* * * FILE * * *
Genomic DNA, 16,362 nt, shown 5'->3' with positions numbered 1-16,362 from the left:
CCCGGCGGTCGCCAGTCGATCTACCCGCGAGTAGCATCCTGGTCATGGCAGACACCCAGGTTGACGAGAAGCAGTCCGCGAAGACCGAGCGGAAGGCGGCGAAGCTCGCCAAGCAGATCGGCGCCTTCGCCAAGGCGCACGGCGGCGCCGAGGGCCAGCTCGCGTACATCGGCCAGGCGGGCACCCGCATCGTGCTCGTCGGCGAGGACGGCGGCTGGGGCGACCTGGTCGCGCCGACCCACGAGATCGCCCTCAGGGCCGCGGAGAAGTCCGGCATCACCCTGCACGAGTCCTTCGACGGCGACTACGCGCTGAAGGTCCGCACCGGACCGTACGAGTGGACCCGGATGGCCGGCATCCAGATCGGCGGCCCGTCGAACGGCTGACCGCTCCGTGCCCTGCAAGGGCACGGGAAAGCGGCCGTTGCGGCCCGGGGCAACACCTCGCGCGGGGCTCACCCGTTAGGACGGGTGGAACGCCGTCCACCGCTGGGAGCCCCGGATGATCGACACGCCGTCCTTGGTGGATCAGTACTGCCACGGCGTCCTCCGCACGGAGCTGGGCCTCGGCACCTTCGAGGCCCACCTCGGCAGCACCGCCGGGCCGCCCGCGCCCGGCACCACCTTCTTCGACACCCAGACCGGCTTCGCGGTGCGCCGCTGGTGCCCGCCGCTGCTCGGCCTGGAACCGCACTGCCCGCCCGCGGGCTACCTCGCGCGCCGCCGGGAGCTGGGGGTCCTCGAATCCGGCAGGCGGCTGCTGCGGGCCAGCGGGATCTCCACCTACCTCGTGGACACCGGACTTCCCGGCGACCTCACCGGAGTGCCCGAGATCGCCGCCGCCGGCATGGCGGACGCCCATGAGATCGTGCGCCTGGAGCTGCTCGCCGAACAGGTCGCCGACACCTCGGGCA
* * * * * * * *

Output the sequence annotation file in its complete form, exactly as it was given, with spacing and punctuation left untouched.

Genomic DNA, 16,362 nt, shown 5'->3' with positions numbered 1-16,362 from the left:
CCCGGCGGTCGCCAGTCGATCTACCCGCGAGTAGCATCCTGGTCATGGCAGACACCCAGGTTGACGAGAAGCAGTCCGCGAAGACCGAGCGGAAGGCGGCGAAGCTCGCCAAGCAGATCGGCGCCTTCGCCAAGGCGCACGGCGGCGCCGAGGGCCAGCTCGCGTACATCGGCCAGGCGGGCACCCGCATCGTGCTCGTCGGCGAGGACGGCGGCTGGGGCGACCTGGTCGCGCCGACCCACGAGATCGCCCTCAGGGCCGCGGAGAAGTCCGGCATCACCCTGCACGAGTCCTTCGACGGCGACTACGCGCTGAAGGTCCGCACCGGACCGTACGAGTGGACCCGGATGGCCGGCATCCAGATCGGCGGCCCGTCGAACGGCTGACCGCTCCGTGCCCTGCAAGGGCACGGGAAAGCGGCCGTTGCGGCCCGGGGCAACACCTCGCGCGGGGCTCACCCGTTAGGACGGGTGGAACGCCGTCCACCGCTGGGAGCCCCGGATGATCGACACGCCGTCCTTGGTGGATCAGTACTGCCACGGCGTCCTCCGCACGGAGCTGGGCCTCGGCACCTTCGAGGCCCACCTCGGCAGCACCGCCGGGCCGCCCGCGCCCGGCACCACCTTCTTCGACACCCAGACCGGCTTCGCGGTGCGCCGCTGGTGCCCGCCGCTGCTCGGCCTGGAACCGCACTGCCCGCCCGCGGGCTACCTCGCGCGCCGCCGGGAGCTGGGGGTCCTCGAATCCGGCAGGCGGCTGCTGCGGGCCAGCGGGATCTCCACCTACCTCGTGGACACCGGACTTCCCGGCGACCTCACCGGAGTGCCCGAGATCGCCGCCGCCGGCATGGCGGACGCCCATGAGATCGTGCGCCTGGAGCTGCTCGCCGAACAGGTCGCCGACACCTCGGGCA